After sitting in jail for a year and a half on trumped-up federal charges, Barrett Brown finally has something to smile about. On March 5, prosecutors dropped the bulk of the charges against Brown, a journalist associated with the hacktivist group Anonymous.
Brown's attorneys had filed a motion pleading for dismissal based on the grounds of free-speech protection in the U.S. Constitution. The charges stemmed from Brown sharing a hyperlink to data from the private intelligence firm Statfor.
Brown was not alleged to be the source of the hack — only the disseminator. This created widespread outrage from traditional journalists as well as Brown's supporters, who started the Right 2 Link campaign.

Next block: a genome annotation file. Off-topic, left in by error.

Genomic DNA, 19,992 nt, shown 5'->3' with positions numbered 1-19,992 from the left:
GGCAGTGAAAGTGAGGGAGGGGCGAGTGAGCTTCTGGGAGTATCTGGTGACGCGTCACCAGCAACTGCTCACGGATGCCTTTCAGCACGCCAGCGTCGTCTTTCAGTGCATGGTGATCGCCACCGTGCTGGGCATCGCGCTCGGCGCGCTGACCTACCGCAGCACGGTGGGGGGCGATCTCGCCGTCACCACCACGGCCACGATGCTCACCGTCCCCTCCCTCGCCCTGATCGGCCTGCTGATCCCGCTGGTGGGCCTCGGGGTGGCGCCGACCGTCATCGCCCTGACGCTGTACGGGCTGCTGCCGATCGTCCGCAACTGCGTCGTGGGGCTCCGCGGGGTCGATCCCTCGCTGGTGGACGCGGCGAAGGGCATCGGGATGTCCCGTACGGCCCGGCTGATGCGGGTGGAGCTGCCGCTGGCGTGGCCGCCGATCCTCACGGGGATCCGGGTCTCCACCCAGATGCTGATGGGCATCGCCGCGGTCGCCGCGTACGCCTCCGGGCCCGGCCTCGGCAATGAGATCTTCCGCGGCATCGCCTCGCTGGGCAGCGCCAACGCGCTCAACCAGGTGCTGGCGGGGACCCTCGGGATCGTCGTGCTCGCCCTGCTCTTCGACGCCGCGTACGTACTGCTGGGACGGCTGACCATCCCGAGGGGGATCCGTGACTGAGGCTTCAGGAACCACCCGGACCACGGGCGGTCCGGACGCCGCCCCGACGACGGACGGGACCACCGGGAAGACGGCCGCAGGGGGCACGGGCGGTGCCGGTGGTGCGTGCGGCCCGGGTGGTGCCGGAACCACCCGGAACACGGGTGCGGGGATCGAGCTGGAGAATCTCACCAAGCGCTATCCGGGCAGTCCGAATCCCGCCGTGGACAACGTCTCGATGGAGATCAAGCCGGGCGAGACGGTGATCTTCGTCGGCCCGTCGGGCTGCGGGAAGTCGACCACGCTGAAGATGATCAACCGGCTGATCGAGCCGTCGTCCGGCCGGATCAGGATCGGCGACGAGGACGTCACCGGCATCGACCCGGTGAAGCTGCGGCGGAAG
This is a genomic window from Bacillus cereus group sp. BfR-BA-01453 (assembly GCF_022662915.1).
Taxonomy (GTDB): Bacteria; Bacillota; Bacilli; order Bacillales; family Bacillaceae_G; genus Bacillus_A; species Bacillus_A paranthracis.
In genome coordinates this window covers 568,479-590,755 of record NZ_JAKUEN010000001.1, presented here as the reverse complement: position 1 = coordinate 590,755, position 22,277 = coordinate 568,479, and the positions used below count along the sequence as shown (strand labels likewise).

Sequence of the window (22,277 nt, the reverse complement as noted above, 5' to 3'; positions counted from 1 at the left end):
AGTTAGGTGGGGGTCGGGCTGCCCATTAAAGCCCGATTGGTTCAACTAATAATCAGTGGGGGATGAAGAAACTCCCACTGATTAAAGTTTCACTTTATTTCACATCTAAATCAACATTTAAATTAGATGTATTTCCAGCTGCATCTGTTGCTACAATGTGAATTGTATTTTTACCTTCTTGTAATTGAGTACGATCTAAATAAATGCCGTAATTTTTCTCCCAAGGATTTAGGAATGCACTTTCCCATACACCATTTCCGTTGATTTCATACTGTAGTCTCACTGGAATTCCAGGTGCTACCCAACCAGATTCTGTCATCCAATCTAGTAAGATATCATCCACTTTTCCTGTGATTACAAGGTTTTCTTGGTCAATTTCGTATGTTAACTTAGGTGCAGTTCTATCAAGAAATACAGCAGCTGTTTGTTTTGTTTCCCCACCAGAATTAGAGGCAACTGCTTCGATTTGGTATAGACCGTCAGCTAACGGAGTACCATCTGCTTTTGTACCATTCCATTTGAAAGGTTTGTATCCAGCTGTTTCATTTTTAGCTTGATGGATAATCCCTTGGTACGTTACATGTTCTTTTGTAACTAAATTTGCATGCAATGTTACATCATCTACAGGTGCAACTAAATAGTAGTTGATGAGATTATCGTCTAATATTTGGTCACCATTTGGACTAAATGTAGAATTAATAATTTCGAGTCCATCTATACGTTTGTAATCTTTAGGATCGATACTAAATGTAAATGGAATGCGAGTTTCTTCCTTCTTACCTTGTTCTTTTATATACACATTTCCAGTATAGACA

In requesting to dismiss 11 of the 17 charges against Brown, United States Attorney Sarah Saldaña eliminated the possibility of a sentence of more than 100 years in prison.
Brown still faces accusations of making threats over the Internet, conspiracy to publish personal information, retaliation against a federal official, access device fraud and two counts of obstructing justice. If convicted on all counts and given the maximum sentence, he could face up to 70 years confinement.
Brown's trial is scheduled to begin on April 28 in Dallas.